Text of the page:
Monday was the Queen’s Birthday, a public holiday, and so I wanted to make the most of my day off by doing one of the “Must Do” walks in Sydney, the Manly-Spit Coastal Walk. Being the cool kids we are, we decided we wanted to do the walk the opposite direction (Spit Bridge to Manly), enabling us to get an earlier start since bussing it to Spit would only take us about an hour, versus nearly an hour and a half to Manly via bus and ferry.
That morning I went down the street to buy a new bus pass while Oscar finished packing up our lunch for the day. On my way back to the apartment I was upset to see the bus we were supposed to be taking downtown fly past. When are the buses around here EVER on time? Of course, only when you are running a bit late.
When Oscar came down I was trying to suppress my despair that the entire route I’d planned was out the window, as the next bus that would come by would arrive downtown too late for us to catch our second bus up to Spit, and I had no idea when the next one would be. I was anxious to get to the start of the walk so we would be able to take our time and still be finished before sunset. We ran through our options. Walking would take too long. A cab would cost too much. Our only hope (though small) was to walk to Redfern and take the train to Wynyard. We were fairly positive we wouldn’t make it in time, but it was worth a shot.
Our train pulled into Wynyard exactly four minutes before our bus to Spit was set to depart. We ran through the station, up and down stairs and escalators, scanning for signs for the buses and shouting to each other to go this way and that. We finally made it out to the buses area and ran around the stands, finding that we were on the wrong side of the station. Back down stairs, up the other side, and out to the other row of stands. There our bus was, at the end of the street, and we ran shouting and waving in glory of catching the bus. We jumped on just before the driver pulled away (again, on time, or perhaps even a minute early — what’s the deal?) and high fived at our luck, joking that we now know what it’s like to be on The Amazing Race.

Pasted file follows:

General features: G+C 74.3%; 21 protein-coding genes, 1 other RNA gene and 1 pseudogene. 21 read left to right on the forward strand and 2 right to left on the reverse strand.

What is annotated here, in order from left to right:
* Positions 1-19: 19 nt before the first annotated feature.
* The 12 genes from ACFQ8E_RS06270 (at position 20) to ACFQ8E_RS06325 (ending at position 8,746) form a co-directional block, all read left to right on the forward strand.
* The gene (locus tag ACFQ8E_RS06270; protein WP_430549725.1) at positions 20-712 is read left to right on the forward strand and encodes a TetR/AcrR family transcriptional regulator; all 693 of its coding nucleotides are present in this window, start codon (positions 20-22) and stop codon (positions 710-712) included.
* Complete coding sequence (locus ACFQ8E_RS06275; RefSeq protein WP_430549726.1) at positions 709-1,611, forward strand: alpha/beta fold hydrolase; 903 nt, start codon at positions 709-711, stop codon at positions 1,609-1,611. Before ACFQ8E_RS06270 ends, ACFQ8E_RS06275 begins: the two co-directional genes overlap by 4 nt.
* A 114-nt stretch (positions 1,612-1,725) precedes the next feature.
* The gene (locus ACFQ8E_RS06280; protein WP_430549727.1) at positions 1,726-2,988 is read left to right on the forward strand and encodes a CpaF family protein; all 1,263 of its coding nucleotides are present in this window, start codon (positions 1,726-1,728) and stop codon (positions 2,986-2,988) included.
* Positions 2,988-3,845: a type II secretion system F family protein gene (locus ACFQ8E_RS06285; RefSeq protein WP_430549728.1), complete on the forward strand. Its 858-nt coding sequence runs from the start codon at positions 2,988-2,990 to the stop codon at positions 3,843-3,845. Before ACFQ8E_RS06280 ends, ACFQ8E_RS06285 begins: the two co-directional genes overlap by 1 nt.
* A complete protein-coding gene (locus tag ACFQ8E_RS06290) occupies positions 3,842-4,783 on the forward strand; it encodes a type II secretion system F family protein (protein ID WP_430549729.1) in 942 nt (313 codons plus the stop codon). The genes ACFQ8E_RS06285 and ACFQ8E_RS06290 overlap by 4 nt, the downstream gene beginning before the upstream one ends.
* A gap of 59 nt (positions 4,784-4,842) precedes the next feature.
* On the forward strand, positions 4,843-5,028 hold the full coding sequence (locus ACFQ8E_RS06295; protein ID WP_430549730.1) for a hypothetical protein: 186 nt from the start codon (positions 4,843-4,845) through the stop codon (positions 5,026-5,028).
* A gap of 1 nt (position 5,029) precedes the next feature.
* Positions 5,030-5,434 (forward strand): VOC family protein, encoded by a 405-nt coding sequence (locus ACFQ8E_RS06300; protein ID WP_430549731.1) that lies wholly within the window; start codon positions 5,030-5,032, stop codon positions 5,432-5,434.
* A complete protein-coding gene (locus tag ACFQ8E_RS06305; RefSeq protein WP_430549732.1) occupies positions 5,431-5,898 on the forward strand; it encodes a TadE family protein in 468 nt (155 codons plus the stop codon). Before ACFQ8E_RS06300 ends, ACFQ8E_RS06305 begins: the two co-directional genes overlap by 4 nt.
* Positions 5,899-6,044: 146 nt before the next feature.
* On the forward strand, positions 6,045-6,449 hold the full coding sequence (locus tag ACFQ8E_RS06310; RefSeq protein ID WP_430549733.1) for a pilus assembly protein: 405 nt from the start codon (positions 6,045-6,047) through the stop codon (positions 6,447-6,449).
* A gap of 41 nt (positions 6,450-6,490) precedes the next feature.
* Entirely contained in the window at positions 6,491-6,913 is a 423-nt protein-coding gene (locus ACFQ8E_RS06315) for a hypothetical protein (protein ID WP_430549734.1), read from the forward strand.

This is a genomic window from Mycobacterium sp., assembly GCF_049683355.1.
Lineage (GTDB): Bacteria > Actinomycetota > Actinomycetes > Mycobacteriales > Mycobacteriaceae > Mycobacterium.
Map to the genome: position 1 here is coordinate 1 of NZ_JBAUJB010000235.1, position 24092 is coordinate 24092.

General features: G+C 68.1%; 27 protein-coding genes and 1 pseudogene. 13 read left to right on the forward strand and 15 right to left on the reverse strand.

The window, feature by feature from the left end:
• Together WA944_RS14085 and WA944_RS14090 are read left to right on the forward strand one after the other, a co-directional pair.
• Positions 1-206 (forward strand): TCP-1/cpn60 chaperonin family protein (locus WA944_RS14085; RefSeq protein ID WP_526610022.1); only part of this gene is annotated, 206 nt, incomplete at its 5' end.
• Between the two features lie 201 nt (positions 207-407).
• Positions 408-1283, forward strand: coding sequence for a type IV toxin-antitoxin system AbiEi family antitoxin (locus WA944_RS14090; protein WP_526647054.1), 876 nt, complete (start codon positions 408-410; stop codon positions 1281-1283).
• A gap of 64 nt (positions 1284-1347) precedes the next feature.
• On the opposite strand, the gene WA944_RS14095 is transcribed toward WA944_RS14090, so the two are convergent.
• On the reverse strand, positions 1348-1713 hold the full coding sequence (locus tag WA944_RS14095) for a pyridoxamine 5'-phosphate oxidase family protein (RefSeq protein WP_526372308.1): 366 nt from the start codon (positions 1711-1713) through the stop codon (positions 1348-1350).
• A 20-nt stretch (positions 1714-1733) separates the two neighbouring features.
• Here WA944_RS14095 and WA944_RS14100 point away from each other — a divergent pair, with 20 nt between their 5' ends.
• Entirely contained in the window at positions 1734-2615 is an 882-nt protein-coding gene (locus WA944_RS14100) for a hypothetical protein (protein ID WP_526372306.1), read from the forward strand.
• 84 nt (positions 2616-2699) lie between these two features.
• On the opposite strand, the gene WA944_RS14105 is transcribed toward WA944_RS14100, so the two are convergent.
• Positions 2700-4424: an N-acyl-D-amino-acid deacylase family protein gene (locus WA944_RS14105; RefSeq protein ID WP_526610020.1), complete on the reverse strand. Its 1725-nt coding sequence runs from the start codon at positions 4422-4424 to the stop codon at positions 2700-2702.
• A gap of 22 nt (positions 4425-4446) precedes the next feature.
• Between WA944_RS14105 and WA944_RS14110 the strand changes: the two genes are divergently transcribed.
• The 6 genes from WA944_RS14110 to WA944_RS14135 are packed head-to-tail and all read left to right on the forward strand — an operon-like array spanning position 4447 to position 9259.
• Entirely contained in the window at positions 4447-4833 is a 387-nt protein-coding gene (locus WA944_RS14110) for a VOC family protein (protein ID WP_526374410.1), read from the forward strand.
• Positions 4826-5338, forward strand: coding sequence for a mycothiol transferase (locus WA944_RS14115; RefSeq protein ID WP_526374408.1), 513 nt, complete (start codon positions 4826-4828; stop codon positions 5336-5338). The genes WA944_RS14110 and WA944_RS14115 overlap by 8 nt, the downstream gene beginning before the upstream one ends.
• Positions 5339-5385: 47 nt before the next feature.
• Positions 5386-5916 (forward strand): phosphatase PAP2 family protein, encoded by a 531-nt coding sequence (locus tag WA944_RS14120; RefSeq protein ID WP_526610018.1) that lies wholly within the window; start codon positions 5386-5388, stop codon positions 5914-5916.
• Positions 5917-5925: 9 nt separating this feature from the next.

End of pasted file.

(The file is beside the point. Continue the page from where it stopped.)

Twenty minutes later we shuffled off the bus at Spit Bridge, admiring the nice boats and even nicer houses adorning the water. It was time to begin the infamous 10km Manly-Spit Coastal walk. And I can say right now it is definitely worth all the praise it receives. For the next few hours we meandered along gorgeous forest paths, taking side trips down to beautiful beaches, rocky outcrops, and incredible outlooks.
Oscar made delicious chicken wraps and we did a two-part lunch, one sitting on the rocks at a secluded beach, attracting the attention of a couple curious seagulls, and another at a prime spot on the walk, a huge throne-like rock with an incredible view. (We got a lot of comments from passers-by that we’d secured a primo lunch/relaxation location!)
After spotting a small waterfall on one secluded beach Oscar decided he felt like he was on LOST, especially carrying around our backpack (“like Jack”). So for the rest of the day we reenacted various LOST scenes. We took one side trip to this lighthouse (“Jacob wants us to go to the lighthouse!”), and on the way passed a creepy kid just standing on the side of the trail (a la child-Jacob appearing to “Locke” in the final season) and passed some cliffs resembling those in LOST as well. It made for some fun photo ops!
Another highlight was something I’d been dying to see but wasn’t all expecting to. The area is home to fairy penguins (also known as blue penguins or little penguins), which are the smallest penguins in the world. They only come into shore at night, though, and apparently pretty rare to see even then, so I wasn’t even hoping to see one at all. But wow did we get lucky!
I had stopped at a random point along the walk to take a photo and Oscar was next to me. Then we saw (though if you ask him he will insist he saw it first) a penguin swimming down below! It was so cool. My very first thought was “No way could that be a penguin, it must be a duck or something.” But there was no mistaking it, it was definitely a penguin.
I managed to grab one photo while he had his head above water, then he dove down below and, thanks to the gorgeous clear water, we watched him zip along as only penguins can, swimming along the shore. Not only were we so lucky that the penguin even was near shore at that time of day, but because we were up on the cliff a bit above, we had a really great view of him, as we probably wouldn’t have even seen him if we had been down on the shore below.
The day was so sunny, warm, and beautiful I had to pinch myself to remember that this is winter. The past few weeks it had been more obvious — cold and rainy — and talking on Skype with my parents and seeing them in shorts and t-shirts was sad. But this was a perfect day. And being a public holiday, everyone was out walking or running the trail, relaxing on the grass admiring the views, or having big picnics and get-togethers by the beach. The second half of the walk was filled with happy families, adorable dogs, and a hovering feeling of fun and joy in the air.
It’s times like that when I can’t help but think that living in Sydney, it really is the life.